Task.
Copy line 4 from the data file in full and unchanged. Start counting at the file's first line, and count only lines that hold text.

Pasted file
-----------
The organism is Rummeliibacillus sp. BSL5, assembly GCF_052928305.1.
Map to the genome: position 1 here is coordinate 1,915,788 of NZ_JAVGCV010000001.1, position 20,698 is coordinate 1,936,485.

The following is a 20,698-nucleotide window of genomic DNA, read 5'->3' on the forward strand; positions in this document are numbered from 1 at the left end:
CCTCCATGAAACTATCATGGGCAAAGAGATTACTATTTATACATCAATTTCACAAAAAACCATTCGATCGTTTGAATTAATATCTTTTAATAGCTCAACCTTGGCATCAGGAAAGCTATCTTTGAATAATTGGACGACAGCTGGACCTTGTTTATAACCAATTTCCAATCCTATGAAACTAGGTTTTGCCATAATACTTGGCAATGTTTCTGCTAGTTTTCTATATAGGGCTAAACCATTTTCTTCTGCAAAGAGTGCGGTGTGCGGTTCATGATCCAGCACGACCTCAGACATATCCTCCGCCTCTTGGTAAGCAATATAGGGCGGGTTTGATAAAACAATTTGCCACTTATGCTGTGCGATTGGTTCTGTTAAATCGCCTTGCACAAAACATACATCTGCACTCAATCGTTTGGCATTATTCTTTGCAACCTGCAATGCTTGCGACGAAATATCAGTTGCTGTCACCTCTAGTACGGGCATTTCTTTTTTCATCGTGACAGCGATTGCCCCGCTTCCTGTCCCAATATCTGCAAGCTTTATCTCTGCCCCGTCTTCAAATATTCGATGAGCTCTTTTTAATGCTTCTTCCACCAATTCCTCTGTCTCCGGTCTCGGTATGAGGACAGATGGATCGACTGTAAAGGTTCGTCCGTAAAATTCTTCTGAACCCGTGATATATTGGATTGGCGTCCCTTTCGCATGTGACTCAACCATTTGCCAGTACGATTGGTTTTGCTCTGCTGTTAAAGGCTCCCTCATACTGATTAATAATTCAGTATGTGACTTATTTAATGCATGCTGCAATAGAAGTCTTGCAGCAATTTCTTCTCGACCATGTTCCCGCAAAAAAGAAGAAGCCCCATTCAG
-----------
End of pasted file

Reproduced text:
CCTCCATGAAACTATCATGGGCAAAGAGATTACTATTTATACATCAATTTCACAAAAAACCATTCGATCGTTTGAATTAATATCTTTTAATAGCTCAACCTTGGCATCAGGAAAGCTATCTTTGAATAATTGGACGACAGCTGGACCTTGTTTATAACCAATTTCCAATCCTATGAAACTAGGTTTTGCCATAATACTTGGCAATGTTTCTGCTAGTTTTCTATATAGGGCTAAACCATTTTCTTCTGCAAAGAGTGCGGTGTGCGGTTCATGATCCAGCACGACCTCAGACATATCCTCCGCCTCTTGGTAAGCAATATAGGGCGGGTTTGATAAAACAATTTGCCACTTATGCTGTGCGATTGGTTCTGTTAAATCGCCTTGCACAAAACATACATCTGCACTCAATCGTTTGGCATTATTCTTTGCAACCTGCAATGCTTGCGACGAAATATCAGTTGCTGTCACCTCTAGTACGGGCATTTCTTTTTTCATCGTGACAGCGATTGCCCCGCTTCCTGTCCCAATATCTGCAAGCTTTATCTCTGCCCCGTCTTCAAATATTCGATGAGCTCTTTTTAATGCTTCTTCCACCAATTCCTCTGTCTCCGGTCTCGGTATGAGGACAGATGGATCGACTGTAAAGGTTCGTCCGTAAAATTCTTCTGAACCCGTGATATATTGGATTGGCGTCCCTTTCGCATGTGACTCAACCATTTGCCAGTACGATTGGTTTTGCTCTGCTGTTAAAGGCTCCCTCATACTGATTAATAATTCAGTATGTGACTTATTTAATGCATGCTGCAATAGAAGTCTTGCAGCAATTTCTTCTCGACCATGTTCCCGCAAAAAAGAAGAAGCCCCATTCAG